“Everybody makes mistakes. For an organization, the question is, do you respond to the problem? We did,” Roberts-Fer said.

 

REACH’s financial problems longstanding

The financial woes of REACH of Jackson County weren’t a mystery. Exactly one year ago this week, Roberts-Fer warned that the financial situation was so bleak the nonprofit faced the possibility of shutting down.

Before Roberts-Fer took over three years ago, REACH had opened a $1.1-million transitional-housing complex for victims trying to escape abuse back in 2001. It was a questionable financial venture from the get-go: The nine-apartment village, no matter how skillfully operated and managed, would never actually generate the funds to pay the loans, much less keep pace with general repairs and upkeep. The only income to offset the expenses was rent from the tenants, and even if fully rented, it would not pay the mortgages and expenses. The loan amount owed was $840,074.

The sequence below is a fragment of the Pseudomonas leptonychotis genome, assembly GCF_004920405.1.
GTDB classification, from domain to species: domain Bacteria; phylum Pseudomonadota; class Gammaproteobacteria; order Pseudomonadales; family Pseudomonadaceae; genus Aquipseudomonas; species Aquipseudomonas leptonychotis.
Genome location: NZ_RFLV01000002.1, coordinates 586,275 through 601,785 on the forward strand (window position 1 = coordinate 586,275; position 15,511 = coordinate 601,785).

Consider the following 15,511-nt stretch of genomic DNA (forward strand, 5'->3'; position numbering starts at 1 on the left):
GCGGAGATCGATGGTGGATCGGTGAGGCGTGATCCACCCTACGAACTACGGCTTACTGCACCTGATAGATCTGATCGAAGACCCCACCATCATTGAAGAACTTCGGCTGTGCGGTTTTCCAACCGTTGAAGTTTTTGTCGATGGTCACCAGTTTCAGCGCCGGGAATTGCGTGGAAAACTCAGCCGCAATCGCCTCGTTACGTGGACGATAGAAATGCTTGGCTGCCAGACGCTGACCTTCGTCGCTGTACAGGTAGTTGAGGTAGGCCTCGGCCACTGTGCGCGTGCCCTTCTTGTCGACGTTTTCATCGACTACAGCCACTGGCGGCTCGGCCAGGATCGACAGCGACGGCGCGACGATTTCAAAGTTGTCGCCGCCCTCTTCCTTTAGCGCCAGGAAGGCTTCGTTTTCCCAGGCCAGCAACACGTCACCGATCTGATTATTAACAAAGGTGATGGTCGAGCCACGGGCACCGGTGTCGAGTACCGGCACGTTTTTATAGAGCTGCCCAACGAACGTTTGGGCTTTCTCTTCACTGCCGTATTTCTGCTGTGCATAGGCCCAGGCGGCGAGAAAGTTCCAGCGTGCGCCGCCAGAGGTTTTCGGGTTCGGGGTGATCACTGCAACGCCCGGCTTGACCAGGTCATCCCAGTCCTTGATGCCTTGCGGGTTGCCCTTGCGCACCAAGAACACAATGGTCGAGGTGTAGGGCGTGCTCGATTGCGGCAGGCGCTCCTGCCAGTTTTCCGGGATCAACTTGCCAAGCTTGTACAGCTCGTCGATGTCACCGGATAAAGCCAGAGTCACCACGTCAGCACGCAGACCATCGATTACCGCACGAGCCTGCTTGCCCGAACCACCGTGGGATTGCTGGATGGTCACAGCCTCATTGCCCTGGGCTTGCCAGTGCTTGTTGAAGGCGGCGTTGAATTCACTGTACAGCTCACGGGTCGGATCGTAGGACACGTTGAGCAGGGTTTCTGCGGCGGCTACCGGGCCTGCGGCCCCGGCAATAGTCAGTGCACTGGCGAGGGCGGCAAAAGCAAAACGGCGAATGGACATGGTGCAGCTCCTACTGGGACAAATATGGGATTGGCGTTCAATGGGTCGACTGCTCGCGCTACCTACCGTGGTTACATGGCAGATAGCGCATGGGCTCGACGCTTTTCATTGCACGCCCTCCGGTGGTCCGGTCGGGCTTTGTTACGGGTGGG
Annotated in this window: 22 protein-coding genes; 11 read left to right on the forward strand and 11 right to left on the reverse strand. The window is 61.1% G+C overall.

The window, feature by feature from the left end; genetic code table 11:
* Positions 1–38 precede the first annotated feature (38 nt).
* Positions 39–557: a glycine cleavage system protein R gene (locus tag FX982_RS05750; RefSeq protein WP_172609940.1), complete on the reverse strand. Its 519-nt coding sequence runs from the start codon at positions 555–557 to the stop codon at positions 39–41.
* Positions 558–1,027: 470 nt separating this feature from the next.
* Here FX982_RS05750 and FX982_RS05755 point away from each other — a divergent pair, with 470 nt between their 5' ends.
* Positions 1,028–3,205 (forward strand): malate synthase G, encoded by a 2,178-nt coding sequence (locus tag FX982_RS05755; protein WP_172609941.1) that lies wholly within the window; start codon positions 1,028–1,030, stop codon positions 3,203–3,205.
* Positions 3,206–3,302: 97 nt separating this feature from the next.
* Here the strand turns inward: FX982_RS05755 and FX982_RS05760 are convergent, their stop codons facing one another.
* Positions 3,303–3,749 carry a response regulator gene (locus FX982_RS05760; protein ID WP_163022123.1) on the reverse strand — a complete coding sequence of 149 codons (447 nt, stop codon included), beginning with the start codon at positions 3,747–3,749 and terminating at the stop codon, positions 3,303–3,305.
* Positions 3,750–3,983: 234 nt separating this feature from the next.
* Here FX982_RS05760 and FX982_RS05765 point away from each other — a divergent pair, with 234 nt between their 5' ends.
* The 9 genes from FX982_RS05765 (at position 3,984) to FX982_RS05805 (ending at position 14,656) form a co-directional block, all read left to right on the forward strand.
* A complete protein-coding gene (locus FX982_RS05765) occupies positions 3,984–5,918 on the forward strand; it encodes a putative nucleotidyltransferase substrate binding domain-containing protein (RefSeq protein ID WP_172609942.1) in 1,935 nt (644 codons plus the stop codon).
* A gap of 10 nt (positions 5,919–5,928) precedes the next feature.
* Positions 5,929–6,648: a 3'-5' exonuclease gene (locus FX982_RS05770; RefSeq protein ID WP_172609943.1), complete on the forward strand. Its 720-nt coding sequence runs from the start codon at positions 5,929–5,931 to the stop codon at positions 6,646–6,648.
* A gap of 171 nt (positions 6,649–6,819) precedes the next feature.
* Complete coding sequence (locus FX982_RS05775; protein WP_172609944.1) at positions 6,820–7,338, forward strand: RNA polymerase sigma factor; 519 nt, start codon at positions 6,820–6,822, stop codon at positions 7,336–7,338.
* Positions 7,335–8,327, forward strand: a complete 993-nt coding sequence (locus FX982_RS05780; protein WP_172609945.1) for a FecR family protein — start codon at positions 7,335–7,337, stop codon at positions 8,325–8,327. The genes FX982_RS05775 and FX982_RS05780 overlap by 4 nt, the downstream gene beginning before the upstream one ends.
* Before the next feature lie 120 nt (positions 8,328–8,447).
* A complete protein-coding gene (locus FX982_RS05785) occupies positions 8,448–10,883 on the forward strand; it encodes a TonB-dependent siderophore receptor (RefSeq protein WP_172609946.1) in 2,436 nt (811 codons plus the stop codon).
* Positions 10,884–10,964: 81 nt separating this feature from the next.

The REACH village went into foreclosure, and associated costs bled dollars from the agency. Recently control of that housing complex shifted to Mountain Projects, a nonprofit that administers programs to benefit the needy and elderly in Haywood and Jackson counties.

Roberts-Fer said REACH of Jackson County also had been overspending during those years, including dipping into, and ultimately depleting, emergency financial reserves.

Even the agency’s thrift shop had been barely breaking even.